Prayers of the Faithful
Nearly all Catholics (97%) say they pray at least occasionally. When asked how they pray, about half of Catholics say they use mainly memorized prayers like the Hail Mary and Our Father (21%) or a combination of memorized prayers and personal conversations with God (31%). More than four-in-ten Catholics (44%) say their prayers consist mainly of personal conversations with God.
By comparison, cultural Catholics and ex-Catholics rely more heavily on informal prayers. About two-thirds of cultural Catholics (65%) say their prayers consist mainly of personal conversations with God, and 62% of ex-Catholics say the same. Still, a sizable minority of cultural Catholics say they rely mainly (11%) or partly (14%) on memorized prayers when they pray. Roughly one-in-ten ex-Catholics (9%), by contrast, say they rely on memorized prayers at all; about a quarter of ex-Catholics (27%) say they never pray.
The data also show that Catholics are far more likely than people from other religious traditions to use memorized prayers. About eight-in-ten Protestants (82%) say they rely mainly on personal conversations with God, while most religiously unaffiliated people either use mainly personal conversations with the deity (47%) or do not pray at all (42%).
Among Catholics, more men than women rely mainly on memorized prayers, while more women than men rely on a combination of memorized prayers and personal conversations with God. Compared with older Catholics, more young Catholic adults mainly pray via personal conversations with the divine. Hispanic Catholics are more likely than white Catholics to say they mainly pray through memorized devotions, while more whites than Hispanics say they mainly pray through personal conversations with God.
Participating in Catholic Activities Out of a Sense of Familial Obligation
More than half of Catholics (56%) say they sometimes participate in Catholic activities, even if they do not personally believe in the efficacy of those activities, because it is important to their family or close friends. An even higher share of cultural Catholics (63%) say they sometimes feel they have to do this.
The survey did not specify which kinds of Catholic activities respondents may participate in out of a sense of obligation to friends or family. Such activities could include going to Mass or attending baptisms, weddings, funerals, holiday observances or other events.
The survey shows that among Catholics, participating in religious activities to please family or friends is common across a variety of demographic groups. More than half of Catholic men and women say they do this, as do majorities in most age groups. About half or more of white Catholics and Hispanic Catholics say they sometimes participate in Catholic activities out of a sense of obligation to others. Even among Catholics who attend Mass most often, who are presumably among those most likely to believe in the efficacy of participating in Catholic activities, 56% say they sometimes do this out of a sense of obligation to others.
- Recent research shows that surveys that ask respondents directly about how often they attend religious services obtain higher estimates of rates of weekly attendance as compared with other, more indirect methods of data collection (such as asking respondents to keep a diary of how they spend their days, without specific reference to attendance at worship services). When prompted directly by a survey question to report how often they attend religious services, respondents who indicate they attend every week seem to be indicating that they are the kind of person who attends religious services regularly, not necessarily that they literally never miss a week of church. See, for example, Brenner, Philip S. 2011. “Exceptional Behavior or Exceptional Identity? Overreporting of Church Attendance in the U.S.” Public Opinion Quarterly. In addition to the over-reporting of church attendance arising from asking respondents directly about how often they attend religious services, readers should bear in mind that telephone opinion surveys can produce overestimates of religious attendance due to high rates of nonresponse. See, for example, Pew Research Center’s 2012 report “Assessing the Representativeness of Public Opinion Surveys.” See also Pew Research Center’s July 21, 2015, Fact Tank post “The Challenges of Polling When Fewer People Are Available to be Polled.” ↩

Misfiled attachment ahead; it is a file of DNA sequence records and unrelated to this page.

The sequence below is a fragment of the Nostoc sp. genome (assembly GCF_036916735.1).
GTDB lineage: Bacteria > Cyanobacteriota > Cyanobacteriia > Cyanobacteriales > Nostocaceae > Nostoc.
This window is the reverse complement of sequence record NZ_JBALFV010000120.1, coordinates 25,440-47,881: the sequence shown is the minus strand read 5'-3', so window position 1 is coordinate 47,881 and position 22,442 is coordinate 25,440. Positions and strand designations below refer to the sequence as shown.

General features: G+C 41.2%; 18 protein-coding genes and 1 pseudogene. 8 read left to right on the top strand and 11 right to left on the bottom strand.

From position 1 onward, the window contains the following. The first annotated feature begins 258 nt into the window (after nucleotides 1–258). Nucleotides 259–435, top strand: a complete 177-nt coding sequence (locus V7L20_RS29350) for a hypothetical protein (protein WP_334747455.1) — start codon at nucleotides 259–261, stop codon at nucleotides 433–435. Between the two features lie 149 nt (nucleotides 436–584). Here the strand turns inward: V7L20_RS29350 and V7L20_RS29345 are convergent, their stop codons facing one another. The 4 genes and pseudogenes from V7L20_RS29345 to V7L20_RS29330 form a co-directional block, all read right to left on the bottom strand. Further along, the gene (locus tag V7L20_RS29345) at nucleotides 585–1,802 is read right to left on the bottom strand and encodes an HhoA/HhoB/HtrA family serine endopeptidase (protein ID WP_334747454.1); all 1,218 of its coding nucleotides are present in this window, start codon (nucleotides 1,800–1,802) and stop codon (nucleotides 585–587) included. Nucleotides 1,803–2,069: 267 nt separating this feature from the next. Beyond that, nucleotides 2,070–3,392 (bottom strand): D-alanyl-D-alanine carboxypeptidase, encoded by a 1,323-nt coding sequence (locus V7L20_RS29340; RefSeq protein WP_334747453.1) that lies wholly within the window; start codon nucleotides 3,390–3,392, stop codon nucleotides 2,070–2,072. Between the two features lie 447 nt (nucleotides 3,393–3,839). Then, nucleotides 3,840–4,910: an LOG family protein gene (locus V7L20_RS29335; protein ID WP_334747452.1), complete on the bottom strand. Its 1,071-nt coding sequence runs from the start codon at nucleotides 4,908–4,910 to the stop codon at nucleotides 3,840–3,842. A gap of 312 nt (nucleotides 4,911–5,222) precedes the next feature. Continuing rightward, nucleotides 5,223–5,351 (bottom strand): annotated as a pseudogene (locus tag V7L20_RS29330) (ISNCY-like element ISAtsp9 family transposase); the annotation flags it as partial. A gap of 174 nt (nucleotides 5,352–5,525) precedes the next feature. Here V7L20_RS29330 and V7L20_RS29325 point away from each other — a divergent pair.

- The survey did not ask respondents why they do not receive Communion. ↩
- The survey’s questions cannot provide a definitive account of who is eligible or ineligible for Communion. For example, a romantic couple living together outside of marriage may be living “as brother and sister” and abstaining from sexual activity, which would not preclude them from receiving Communion. And someone who is divorced and remarried would not need to seek an annulment in order to be eligible for Communion if their former spouse has died. Still, the survey’s estimate of the share of Catholics who are cohabiting or remarried without an annulment provides a rough sense of how many Catholics may be ineligible for Communion for one of these reasons. For more information on the share of Catholics who are ineligible for Communion because they are cohabiting or have gotten remarried without an annulment, see discussion on page 60. ↩
- Hispanic Catholics are more likely than white Catholics to be ineligible for Communion in the eyes of the church because of their current living arrangements; about one-in-five Hispanic Catholics (22%) are currently cohabiting or have gotten divorced and remarried without an annulment, compared with 11% of white Catholics. However, even among Catholics who are not cohabiting or remarried without an annulment, Hispanics are far less likely than whites to say they regularly receive Communion when they attend Mass. ↩
- As noted in footnote 4, roughly half of cultural Catholics are Protestants. Because Protestant groups also observe Lent, cultural Catholics’ participation in Lent might reflect their Protestant faith as much as any connection to Catholicism. ↩